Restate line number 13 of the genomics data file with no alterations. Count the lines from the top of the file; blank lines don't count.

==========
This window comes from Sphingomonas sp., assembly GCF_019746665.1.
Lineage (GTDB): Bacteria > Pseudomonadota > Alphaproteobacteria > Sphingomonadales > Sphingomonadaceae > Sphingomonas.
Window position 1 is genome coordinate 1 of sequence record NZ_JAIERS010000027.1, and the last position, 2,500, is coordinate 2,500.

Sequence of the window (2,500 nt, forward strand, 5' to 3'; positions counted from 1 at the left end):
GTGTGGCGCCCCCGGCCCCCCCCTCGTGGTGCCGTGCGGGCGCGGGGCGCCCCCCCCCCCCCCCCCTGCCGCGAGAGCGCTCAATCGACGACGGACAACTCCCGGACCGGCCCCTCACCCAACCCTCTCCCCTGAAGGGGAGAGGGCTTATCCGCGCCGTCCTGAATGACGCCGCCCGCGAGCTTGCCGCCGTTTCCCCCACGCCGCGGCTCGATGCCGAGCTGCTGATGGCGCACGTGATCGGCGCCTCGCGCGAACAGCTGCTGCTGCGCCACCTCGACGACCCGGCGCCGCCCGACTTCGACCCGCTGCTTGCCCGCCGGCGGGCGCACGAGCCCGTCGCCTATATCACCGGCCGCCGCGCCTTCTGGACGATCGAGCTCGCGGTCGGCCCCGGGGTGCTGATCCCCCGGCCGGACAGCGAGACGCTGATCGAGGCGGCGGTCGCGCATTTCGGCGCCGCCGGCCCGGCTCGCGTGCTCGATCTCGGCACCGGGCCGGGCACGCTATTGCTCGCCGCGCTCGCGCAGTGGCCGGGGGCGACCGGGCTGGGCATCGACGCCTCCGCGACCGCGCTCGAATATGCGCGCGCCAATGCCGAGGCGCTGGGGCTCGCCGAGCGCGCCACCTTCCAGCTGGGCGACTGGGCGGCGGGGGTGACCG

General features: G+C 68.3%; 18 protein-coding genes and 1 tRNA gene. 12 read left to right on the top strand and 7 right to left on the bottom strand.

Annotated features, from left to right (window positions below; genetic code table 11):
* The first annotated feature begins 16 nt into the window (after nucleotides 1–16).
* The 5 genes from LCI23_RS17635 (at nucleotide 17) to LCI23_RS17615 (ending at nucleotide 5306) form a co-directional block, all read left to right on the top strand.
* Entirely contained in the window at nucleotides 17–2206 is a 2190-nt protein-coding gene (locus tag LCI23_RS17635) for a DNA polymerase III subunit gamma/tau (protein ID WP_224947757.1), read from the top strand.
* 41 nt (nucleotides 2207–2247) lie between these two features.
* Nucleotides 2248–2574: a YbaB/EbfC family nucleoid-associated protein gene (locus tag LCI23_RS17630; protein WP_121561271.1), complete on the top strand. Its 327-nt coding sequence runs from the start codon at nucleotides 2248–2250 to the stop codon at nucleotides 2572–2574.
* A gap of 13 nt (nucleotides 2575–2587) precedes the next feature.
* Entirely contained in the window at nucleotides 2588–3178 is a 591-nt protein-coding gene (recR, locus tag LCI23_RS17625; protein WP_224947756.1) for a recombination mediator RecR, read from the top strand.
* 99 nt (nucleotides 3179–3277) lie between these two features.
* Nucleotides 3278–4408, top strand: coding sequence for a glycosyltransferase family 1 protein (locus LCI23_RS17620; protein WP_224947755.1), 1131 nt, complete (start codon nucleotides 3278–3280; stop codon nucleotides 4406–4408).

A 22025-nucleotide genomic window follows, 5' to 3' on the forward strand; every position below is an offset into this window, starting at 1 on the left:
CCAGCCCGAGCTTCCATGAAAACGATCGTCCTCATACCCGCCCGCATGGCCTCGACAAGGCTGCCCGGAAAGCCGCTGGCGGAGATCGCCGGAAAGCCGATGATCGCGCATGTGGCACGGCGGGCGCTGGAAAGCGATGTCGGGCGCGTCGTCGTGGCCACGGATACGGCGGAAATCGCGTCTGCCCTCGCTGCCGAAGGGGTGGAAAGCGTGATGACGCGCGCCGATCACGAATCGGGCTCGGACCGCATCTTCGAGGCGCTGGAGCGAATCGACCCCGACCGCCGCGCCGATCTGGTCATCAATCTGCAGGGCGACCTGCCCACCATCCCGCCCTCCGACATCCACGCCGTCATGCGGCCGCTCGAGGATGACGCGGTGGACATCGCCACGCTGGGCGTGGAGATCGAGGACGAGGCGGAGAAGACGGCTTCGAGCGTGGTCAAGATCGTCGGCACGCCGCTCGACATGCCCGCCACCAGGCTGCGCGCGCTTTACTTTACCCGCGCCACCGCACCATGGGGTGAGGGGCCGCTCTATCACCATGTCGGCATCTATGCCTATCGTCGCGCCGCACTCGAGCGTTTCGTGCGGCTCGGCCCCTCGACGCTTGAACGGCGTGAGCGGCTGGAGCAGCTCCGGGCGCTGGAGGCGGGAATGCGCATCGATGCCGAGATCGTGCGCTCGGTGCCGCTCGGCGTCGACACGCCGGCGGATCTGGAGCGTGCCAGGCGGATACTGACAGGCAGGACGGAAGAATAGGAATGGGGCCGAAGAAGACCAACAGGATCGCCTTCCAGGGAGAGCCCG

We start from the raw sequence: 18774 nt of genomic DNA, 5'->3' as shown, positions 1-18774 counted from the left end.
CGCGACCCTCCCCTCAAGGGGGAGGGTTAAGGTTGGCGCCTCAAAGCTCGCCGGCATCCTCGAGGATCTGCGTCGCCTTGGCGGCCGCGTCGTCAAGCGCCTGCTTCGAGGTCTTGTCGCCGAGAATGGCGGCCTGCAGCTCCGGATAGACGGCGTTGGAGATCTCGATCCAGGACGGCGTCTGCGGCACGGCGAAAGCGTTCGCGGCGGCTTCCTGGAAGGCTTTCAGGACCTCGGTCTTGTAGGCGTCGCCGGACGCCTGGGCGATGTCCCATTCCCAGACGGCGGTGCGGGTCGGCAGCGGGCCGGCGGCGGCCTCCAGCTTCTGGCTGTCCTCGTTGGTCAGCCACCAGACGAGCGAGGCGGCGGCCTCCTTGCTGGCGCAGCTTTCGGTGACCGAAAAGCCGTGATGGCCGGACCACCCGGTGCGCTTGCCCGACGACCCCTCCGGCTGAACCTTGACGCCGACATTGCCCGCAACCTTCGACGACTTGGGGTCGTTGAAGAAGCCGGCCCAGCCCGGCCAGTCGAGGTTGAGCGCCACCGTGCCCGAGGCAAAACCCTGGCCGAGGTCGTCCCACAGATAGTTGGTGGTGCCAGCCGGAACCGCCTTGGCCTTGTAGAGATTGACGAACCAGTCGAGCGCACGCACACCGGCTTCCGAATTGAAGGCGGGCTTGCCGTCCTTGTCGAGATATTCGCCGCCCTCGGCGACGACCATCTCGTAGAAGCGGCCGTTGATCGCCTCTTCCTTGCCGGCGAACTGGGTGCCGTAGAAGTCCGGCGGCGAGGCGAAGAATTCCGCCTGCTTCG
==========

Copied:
* A gap of 13 nt (nucleotides 2575–2587) precedes the next feature.